NASA Spacecraft to Crash into Lunar Crater

Two unmanned NASA spacecraft are heading for the moon to crash into a lunar crater in a search for ice.

If all goes well, the impact will be beamed back live to Earth.

The first and much bigger crash is set for 7:31 a.m. EDT. That's when an empty rocket that weighs 2.2 tons should hit the crater Cabeus and create a minicrater about half the size of an Olympic pool. It should kick up a plume of lunar debris about six miles high.

The idea is to confirm the theory that water — a key resource if people are going to go back to the moon — is hidden below the barren moonscape.

Trailing behind the rocket is the lunar probe LCROSS, short for Lunar Crater Observation and Sensing Satellite and pronounced L-Cross, beaming back to Earth live pictures of the impact and the debris plume using color cameras. It will scour for ice, fly through the debris cloud and then just four minutes later take the fatal plunge itself, triggering a dust storm one-third the size of the first hit, The Associated Press reports.

Meanwhile, for more than a century, the idea of Earthlings taking a swipe at the moon has permeated popular culture. The most enduring image is from the 1902 classic movie, "A Trip to the Moon," in which a bullet-like rocket wincingly lodges in the eye of the man in the moon.

Novelist Amy Ephron doesn't understand the hoopla surrounding NASA's moon crash and wondered whether the public would be as excited about the mission if a country like Iran were in charge.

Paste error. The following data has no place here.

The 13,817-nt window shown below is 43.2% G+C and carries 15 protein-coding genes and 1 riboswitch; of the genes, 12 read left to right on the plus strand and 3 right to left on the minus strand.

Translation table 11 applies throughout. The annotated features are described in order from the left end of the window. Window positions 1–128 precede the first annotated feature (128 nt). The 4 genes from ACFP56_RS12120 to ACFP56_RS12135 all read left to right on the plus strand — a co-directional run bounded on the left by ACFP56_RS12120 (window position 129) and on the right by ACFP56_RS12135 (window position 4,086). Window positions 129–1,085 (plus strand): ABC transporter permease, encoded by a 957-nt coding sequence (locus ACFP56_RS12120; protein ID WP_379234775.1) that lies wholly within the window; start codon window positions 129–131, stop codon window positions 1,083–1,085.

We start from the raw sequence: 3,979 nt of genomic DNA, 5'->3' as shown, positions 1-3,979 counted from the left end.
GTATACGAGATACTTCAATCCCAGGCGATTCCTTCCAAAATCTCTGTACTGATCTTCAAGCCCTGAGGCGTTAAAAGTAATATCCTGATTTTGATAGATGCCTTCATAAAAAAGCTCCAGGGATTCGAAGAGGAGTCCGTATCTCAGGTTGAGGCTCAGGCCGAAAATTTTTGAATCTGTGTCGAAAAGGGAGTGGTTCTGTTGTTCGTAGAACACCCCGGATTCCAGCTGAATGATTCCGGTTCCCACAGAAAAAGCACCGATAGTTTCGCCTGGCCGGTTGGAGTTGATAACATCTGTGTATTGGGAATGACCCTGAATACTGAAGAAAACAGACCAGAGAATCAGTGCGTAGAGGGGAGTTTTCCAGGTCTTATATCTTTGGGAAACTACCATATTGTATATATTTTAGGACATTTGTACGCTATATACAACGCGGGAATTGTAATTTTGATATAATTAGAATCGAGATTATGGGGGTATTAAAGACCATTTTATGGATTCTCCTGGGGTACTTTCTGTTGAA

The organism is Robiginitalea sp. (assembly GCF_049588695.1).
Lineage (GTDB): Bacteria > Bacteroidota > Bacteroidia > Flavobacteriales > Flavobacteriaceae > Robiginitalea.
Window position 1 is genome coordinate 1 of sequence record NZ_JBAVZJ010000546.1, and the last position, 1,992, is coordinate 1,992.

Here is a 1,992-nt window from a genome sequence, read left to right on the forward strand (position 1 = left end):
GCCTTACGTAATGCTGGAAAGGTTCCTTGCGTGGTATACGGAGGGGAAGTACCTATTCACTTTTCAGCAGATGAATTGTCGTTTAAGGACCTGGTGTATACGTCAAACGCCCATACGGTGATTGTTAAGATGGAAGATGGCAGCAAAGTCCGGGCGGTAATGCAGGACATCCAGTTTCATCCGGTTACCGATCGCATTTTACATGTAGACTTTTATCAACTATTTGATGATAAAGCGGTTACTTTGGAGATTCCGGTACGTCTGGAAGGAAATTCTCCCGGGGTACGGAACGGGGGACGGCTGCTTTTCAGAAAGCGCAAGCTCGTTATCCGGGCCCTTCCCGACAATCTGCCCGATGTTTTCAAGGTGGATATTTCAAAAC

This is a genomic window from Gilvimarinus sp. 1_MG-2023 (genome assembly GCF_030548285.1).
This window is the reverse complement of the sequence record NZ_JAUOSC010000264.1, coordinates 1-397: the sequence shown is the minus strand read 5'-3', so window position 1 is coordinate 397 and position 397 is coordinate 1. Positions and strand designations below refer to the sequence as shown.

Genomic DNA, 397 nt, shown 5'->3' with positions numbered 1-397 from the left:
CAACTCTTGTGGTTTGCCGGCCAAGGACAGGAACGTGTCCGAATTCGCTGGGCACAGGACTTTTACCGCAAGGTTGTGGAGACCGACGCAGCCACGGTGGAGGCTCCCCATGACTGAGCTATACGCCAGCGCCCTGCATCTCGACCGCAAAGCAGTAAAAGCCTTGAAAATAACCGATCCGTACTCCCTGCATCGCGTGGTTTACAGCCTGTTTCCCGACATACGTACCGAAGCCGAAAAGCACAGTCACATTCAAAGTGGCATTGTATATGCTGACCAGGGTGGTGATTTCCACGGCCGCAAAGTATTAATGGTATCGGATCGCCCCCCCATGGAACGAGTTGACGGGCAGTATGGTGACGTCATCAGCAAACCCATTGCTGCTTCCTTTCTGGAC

Ephron created a "Help Save the Moon" Twitter campaign — part tongue-in-cheek and part serious — to prevent future lunar dustups and to start a debate about who owns the moon.

"I really am a pacifist. I don't like the idea of sending a missile to Afghanistan or to Iraq or to the moon," said Ephron, while stressing that she's not against space exploration.

Still the moon beckons as an inviting target, The Associated Press reports.
It was also reported, if everything goes according to plan, a NASA satellite will steer the Centaur into the Cabeus crater at 4:30 a.m. Friday. Four minutes later, the satellite, called the Lunar Crater Observation and Sensing Sateite, or LCROSS, will fly through the dust raised by the Centaur's crash. When it does, its nine spectroscopes and cameras will sample the debris cloud for traces of water.
Many scientists have speculated that large amounts of ice could lie hidden in permanently shadowed polar craters.

Finding water on the moon would be as important as finding gold, since it would make building a colony on the moon much easier than transporting water from Earth at $50,000 a pound, The Los Angeles Times reports.

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